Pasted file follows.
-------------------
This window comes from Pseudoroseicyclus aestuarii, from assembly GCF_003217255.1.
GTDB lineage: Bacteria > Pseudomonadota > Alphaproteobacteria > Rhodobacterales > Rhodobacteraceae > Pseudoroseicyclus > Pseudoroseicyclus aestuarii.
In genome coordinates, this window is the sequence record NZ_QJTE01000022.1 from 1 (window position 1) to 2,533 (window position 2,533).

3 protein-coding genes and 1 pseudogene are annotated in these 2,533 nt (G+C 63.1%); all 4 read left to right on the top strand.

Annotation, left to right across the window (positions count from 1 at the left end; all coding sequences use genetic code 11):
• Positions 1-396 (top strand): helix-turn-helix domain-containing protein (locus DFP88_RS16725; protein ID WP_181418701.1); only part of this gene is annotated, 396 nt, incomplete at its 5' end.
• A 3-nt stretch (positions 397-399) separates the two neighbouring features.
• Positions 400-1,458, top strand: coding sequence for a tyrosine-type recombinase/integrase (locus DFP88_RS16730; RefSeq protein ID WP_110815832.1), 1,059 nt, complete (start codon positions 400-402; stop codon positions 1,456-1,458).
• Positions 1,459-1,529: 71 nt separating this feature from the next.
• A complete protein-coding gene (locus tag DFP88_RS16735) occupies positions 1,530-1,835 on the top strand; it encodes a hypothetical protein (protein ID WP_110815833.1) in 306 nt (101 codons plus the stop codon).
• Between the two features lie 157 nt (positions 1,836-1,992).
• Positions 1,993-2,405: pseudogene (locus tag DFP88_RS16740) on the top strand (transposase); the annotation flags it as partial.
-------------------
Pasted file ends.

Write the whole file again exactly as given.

This window comes from Pseudoroseicyclus aestuarii, from assembly GCF_003217255.1.
GTDB lineage: Bacteria > Pseudomonadota > Alphaproteobacteria > Rhodobacterales > Rhodobacteraceae > Pseudoroseicyclus > Pseudoroseicyclus aestuarii.
In genome coordinates, this window is the sequence record NZ_QJTE01000022.1 from 1 (window position 1) to 2,533 (window position 2,533).

3 protein-coding genes and 1 pseudogene are annotated in these 2,533 nt (G+C 63.1%); all 4 read left to right on the top strand.

Annotation, left to right across the window (positions count from 1 at the left end; all coding sequences use genetic code 11):
• Positions 1-396 (top strand): helix-turn-helix domain-containing protein (locus DFP88_RS16725; protein ID WP_181418701.1); only part of this gene is annotated, 396 nt, incomplete at its 5' end.
• A 3-nt stretch (positions 397-399) separates the two neighbouring features.
• Positions 400-1,458, top strand: coding sequence for a tyrosine-type recombinase/integrase (locus DFP88_RS16730; RefSeq protein ID WP_110815832.1), 1,059 nt, complete (start codon positions 400-402; stop codon positions 1,456-1,458).
• Positions 1,459-1,529: 71 nt separating this feature from the next.
• A complete protein-coding gene (locus tag DFP88_RS16735) occupies positions 1,530-1,835 on the top strand; it encodes a hypothetical protein (protein ID WP_110815833.1) in 306 nt (101 codons plus the stop codon).
• Between the two features lie 157 nt (positions 1,836-1,992).
• Positions 1,993-2,405: pseudogene (locus tag DFP88_RS16740) on the top strand (transposase); the annotation flags it as partial.